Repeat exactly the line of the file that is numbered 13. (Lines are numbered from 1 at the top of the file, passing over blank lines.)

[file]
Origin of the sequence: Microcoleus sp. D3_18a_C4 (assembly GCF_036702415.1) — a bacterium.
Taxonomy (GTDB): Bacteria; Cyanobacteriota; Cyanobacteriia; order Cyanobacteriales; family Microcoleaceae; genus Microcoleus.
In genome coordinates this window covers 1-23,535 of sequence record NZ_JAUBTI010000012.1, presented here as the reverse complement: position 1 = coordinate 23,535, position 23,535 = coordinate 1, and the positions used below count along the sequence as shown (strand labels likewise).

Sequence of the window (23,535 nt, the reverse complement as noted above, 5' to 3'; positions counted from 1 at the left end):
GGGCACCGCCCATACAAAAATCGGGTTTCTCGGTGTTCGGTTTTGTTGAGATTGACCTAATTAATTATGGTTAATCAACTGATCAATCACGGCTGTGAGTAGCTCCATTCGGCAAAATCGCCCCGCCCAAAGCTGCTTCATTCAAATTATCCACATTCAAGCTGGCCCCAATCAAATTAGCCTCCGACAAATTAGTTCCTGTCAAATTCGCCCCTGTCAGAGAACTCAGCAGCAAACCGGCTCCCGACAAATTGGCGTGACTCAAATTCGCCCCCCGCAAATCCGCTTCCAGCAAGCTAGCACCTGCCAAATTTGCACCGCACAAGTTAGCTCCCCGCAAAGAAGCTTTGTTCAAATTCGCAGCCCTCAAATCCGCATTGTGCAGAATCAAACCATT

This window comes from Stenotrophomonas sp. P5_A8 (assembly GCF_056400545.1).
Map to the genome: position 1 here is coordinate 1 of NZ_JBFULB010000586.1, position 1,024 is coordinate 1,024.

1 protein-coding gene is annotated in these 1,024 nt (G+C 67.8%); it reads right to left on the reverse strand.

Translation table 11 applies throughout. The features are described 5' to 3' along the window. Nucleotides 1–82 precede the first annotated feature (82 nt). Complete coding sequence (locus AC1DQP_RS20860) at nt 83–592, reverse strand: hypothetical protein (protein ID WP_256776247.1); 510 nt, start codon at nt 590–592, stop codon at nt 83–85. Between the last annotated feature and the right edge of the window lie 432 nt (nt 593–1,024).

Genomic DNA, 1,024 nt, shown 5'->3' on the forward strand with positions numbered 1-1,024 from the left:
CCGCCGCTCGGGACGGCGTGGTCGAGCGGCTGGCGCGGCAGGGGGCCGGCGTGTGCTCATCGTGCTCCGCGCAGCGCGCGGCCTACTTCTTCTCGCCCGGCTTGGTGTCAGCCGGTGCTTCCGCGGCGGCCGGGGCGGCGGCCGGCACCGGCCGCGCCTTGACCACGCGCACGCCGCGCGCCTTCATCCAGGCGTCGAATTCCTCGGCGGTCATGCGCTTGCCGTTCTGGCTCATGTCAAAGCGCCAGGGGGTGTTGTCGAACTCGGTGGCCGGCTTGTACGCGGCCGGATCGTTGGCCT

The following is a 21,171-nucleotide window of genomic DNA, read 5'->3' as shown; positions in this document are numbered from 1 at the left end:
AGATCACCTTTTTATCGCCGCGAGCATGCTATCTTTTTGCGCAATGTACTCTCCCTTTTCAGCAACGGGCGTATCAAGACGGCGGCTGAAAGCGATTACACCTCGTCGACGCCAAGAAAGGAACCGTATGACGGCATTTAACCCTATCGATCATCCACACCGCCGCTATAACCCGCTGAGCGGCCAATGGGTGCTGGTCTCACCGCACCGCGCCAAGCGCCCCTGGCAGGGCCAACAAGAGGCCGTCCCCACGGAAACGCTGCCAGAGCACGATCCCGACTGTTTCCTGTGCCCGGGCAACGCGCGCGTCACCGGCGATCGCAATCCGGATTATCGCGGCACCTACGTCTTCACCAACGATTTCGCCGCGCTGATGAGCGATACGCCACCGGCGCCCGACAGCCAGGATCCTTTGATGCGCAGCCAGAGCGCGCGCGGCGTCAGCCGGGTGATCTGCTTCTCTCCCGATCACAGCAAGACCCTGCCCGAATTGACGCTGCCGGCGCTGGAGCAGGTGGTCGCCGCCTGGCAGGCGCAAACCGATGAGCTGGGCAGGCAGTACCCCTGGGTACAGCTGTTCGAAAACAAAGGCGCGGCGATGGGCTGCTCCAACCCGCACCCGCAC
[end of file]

AGATCACCTTTTTATCGCCGCGAGCATGCTATCTTTTTGCGCAATGTACTCTCCCTTTTCAGCAACGGGCGTATCAAGACGGCGGCTGAAAGCGATTACACCTCGTCGACGCCAAGAAAGGAACCGTATGACGGCATTTAACCCTATCGATCATCCACACCGCCGCTATAACCCGCTGAGCGGCCAATGGGTGCTGGTCTCACCGCACCGCGCCAAGCGCCCCTGGCAGGGCCAACAAGAGGCCGTCCCCACGGAAACGCTGCCAGAGCACGATCCCGACTGTTTCCTGTGCCCGGGCAACGCGCGCGTCACCGGCGATCGCAATCCGGATTATCGCGGCACCTACGTCTTCACCAACGATTTCGCCGCGCTGATGAGCGATACGCCACCGGCGCCCGACAGCCAGGATCCTTTGATGCGCAGCCAGAGCGCGCGCGGCGTCAGCCGGGTGATCTGCTTCTCTCCCGATCACAGCAAGACCCTGCCCGAATTGACGCTGCCGGCGCTGGAGCAGGTGGTCGCCGCCTGGCAGGCGCAAACCGATGAGCTGGGCAGGCAGTACCCCTGGGTACAGCTGTTCGAAAACAAAGGCGCGGCGATGGGCTGCTCCAACCCGCACCCGCAC